This does not guarantee that the “honeymoon” between the agents involved will not end at some point and that this situation will not change. Franchisees may change the way they act and think in relation to the franchisor or their unit at any time, and they often act in a way that is harmful to the network. This happens because their business may be impacted in a different way from other units in the network, and even other businesses that are not part of the system. What landscape, therefore, do franchisees encounter in the day-to-day management of their unit? Toledo and Proença (2005Toledo, G. L., & Proença, C. (2005). Fatores críticos de sucesso da franquia - uma análise sob a óptica de ex-franqueados no município de são paulo. REGE USP-Revista de Gestão, 12(1), 43-53.) point out why units close down their activities; but did these franchisees not know how the franchise would affect their way of working and that many of the things that are said are not categorical obligations of the franchisors? According to Kalargyrou, Aliouche and Schlentrich (2018Kalargyrou, V., Aliouche, E. H., & Schlentrich, U. (2018). Antecedents and consequences of franchisee satisfaction in the US restaurant industry. Journal of Human Resources in Hospitality & Tourism, 17(1), 60-79. ), franchisees have some degree of independence and sometimes benefit from local knowledge, but the franchisor’s demands for standardization require that franchisees make specific investments in the system.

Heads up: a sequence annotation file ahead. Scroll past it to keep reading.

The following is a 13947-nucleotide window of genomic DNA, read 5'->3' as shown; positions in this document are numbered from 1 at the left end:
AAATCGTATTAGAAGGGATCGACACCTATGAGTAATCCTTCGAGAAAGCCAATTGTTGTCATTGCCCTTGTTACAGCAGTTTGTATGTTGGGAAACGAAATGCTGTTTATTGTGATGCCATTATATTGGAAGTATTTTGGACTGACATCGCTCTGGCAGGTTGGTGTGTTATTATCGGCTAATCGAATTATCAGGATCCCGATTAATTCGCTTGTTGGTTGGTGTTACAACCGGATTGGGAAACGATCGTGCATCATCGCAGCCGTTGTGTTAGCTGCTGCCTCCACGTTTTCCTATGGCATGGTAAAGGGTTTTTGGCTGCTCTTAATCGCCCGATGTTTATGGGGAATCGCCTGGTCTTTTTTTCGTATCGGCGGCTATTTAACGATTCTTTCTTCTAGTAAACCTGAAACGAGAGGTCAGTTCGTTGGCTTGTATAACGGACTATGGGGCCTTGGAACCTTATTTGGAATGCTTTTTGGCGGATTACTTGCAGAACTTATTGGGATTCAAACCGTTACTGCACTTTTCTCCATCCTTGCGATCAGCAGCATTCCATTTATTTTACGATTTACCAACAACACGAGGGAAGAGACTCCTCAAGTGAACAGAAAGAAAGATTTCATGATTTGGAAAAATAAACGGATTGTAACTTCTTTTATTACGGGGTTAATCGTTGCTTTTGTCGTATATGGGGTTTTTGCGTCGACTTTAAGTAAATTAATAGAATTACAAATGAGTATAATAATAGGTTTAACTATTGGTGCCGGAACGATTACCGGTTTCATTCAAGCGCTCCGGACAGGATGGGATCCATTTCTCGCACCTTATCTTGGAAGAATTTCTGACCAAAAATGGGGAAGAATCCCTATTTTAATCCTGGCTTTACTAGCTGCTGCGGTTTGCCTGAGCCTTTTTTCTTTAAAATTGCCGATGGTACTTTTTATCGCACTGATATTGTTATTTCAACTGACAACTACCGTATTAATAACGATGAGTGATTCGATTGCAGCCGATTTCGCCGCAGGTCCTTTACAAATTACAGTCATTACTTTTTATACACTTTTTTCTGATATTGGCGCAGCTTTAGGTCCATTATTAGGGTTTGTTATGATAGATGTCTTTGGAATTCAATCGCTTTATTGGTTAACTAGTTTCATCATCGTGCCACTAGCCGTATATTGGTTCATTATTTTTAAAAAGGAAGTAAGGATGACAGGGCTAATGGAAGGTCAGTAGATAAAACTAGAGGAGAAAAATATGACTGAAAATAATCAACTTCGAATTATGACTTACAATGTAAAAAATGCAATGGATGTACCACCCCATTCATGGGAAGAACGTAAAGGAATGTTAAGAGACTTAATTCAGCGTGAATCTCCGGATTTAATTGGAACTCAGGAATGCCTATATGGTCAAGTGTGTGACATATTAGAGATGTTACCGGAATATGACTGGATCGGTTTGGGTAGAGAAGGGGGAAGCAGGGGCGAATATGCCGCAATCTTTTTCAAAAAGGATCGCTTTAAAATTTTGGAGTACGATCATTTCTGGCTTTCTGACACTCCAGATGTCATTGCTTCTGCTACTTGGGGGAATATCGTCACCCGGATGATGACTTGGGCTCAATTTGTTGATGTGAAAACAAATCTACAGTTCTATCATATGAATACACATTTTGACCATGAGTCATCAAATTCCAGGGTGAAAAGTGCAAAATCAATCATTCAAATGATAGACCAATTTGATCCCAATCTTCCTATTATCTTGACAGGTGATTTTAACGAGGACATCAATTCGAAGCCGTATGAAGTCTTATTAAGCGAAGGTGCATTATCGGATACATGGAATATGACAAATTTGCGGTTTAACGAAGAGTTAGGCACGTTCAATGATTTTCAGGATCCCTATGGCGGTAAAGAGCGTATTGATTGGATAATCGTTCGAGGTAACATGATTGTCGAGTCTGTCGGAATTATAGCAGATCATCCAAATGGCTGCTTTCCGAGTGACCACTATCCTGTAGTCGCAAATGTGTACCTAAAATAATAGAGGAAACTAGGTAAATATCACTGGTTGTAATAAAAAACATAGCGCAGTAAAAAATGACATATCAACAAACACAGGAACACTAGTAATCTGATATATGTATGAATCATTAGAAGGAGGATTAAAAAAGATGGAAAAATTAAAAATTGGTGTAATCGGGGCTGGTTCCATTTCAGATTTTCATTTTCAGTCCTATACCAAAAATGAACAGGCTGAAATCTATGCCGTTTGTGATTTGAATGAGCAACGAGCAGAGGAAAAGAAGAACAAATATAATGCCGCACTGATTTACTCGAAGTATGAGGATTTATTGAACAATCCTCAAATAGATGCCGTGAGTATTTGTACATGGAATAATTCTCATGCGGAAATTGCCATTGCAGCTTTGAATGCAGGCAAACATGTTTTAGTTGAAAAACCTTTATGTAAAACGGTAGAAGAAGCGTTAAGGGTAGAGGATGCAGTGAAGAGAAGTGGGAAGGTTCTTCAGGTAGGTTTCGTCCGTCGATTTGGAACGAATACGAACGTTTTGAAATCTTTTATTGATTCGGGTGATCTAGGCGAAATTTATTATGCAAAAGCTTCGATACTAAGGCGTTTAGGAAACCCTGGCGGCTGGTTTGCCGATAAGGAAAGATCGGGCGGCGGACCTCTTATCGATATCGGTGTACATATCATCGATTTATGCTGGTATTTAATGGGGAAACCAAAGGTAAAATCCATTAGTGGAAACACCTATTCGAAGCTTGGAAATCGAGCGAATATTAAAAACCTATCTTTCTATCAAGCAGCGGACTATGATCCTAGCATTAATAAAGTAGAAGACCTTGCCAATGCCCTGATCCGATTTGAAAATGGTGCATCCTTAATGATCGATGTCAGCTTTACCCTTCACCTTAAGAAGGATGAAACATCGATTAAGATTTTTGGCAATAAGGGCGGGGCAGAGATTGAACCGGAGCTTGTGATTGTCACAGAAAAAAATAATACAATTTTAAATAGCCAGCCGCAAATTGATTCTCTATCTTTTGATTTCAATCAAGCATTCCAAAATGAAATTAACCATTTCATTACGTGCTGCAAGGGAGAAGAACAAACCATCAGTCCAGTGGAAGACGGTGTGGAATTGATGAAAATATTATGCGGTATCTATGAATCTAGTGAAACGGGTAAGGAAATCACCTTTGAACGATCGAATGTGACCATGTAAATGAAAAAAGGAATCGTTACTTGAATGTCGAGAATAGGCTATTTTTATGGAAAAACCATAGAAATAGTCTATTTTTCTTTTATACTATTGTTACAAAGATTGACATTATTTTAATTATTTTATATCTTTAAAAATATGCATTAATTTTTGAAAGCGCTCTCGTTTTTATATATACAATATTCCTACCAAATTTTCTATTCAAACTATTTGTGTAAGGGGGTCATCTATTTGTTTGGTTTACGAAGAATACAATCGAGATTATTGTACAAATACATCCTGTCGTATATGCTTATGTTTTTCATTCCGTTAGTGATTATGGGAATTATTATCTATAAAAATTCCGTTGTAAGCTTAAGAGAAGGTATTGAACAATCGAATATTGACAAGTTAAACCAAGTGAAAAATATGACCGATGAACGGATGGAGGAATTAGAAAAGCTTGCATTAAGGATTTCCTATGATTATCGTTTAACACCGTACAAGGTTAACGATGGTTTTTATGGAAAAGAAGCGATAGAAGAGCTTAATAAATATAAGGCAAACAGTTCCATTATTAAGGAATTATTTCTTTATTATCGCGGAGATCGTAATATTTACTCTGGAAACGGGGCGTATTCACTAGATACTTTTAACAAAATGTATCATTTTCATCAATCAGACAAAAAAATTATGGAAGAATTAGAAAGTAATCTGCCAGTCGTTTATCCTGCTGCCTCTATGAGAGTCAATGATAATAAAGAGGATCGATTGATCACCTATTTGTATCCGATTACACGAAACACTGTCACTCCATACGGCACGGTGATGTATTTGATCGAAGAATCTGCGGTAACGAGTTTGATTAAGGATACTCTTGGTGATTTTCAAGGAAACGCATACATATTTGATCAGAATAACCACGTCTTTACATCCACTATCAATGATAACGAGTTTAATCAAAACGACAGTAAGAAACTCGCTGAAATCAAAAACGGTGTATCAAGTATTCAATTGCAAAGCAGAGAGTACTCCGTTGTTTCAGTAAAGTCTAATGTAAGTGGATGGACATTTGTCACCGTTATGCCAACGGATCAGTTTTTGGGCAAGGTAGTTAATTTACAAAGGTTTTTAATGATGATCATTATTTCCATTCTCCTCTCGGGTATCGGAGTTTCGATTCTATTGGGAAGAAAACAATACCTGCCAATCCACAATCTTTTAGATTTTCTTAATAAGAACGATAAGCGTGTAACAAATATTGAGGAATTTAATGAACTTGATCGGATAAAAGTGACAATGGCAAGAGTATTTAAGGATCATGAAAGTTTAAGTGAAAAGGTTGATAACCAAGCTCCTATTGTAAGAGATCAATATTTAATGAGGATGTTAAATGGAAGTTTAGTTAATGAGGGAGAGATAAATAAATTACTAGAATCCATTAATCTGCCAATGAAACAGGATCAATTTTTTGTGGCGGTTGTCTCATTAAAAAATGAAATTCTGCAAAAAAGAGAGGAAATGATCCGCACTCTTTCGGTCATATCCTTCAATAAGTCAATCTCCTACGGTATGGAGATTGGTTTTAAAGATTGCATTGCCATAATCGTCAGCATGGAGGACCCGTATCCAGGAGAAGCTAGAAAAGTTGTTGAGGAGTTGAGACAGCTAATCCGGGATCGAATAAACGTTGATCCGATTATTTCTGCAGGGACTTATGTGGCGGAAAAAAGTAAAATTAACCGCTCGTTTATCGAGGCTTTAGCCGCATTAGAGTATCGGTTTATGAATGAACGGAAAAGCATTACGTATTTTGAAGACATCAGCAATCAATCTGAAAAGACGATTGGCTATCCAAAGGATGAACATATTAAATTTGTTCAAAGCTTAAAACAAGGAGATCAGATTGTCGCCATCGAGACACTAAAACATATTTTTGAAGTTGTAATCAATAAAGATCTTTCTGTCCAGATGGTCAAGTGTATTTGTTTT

The objective of this theoretical essay was to build a model of factors that could, at any time, have an influence on the operation of the franchise unit. To do so the moment before the operation begins, as well as during the operation, were studied and factors were gathered to create the model in a way that has not yet been addressed by seminal authors on franchising, especially by academics (Blair & Lafontaine, 2005Blair, R. D., & Lafontaine, F. (2005). The economics of franchising. Cambridge: Cambridge University Press.; Brickley & Dark, 1987Brickley, J. A., & Dark, F. H. (1987). The choice of organizational form The case of franchising. Journal of Financial Economics, 18(2), 401-420. ; Caves & Murphy II, 1976Caves, R. E., & Murphy II, W. F. (1976). Franchising: Firms markets and intangible assets. Southern Economic Journal, 42(4), 572-586.; Combs & Ketchen, 2003Combs, J. G., & Ketchen Junior, D. J. (2003). Why do firms use franchising as an entrepreneurial strategy?: A meta-analysis. Journal of Management, 29(3), 443-465.; Combs, Michael, & Castrogiovanni, 2004Combs, J. G., Michael, S. C., & Castrogiovanni, G. J. (2004). Franchising: A review and avenues to greater theoretical diversity. Journal of Management , 30(6), 907-931.; Elango & Fried, 1997Elango, B., & Fried, V. H. (1997). Franchising research : A literature review and synthesis. Journal of Small Business Management , 35(3), 68-81.; Lafontaine, 1992Lafontaine, F. (1992). Agency Theory and Franchising: Some Empirical Results. The Rand Journal of Economics, 23(2), 263-283. ; Lafontaine & Shaw, 2005Lafontaine, F., & Shaw, K. L. (2005). Targeting managerial from. The Rand Journal of Economics , 36(1), 131-150.; Lal, 1990Lal, R. (1990). Lal, R. (1990, Fall). Improving channel coordination through franchising. Market Science, 9(4), 220-318; Norton, 2016Norton, S. W. (2016). An Empirical Look at Franchising as an Organizational Form. The Journal of Business, 61(2), 197-218.; Rubin, 1978Rubin, P. H. (1978). The Theory of the Firm and the Structure of the Franchise Contract. The Journal of law and economics, 21(1), 223-233. ). The model may also serve as a conceptual device for managing the actions of franchise networks in monitoring the activities of their franchise units.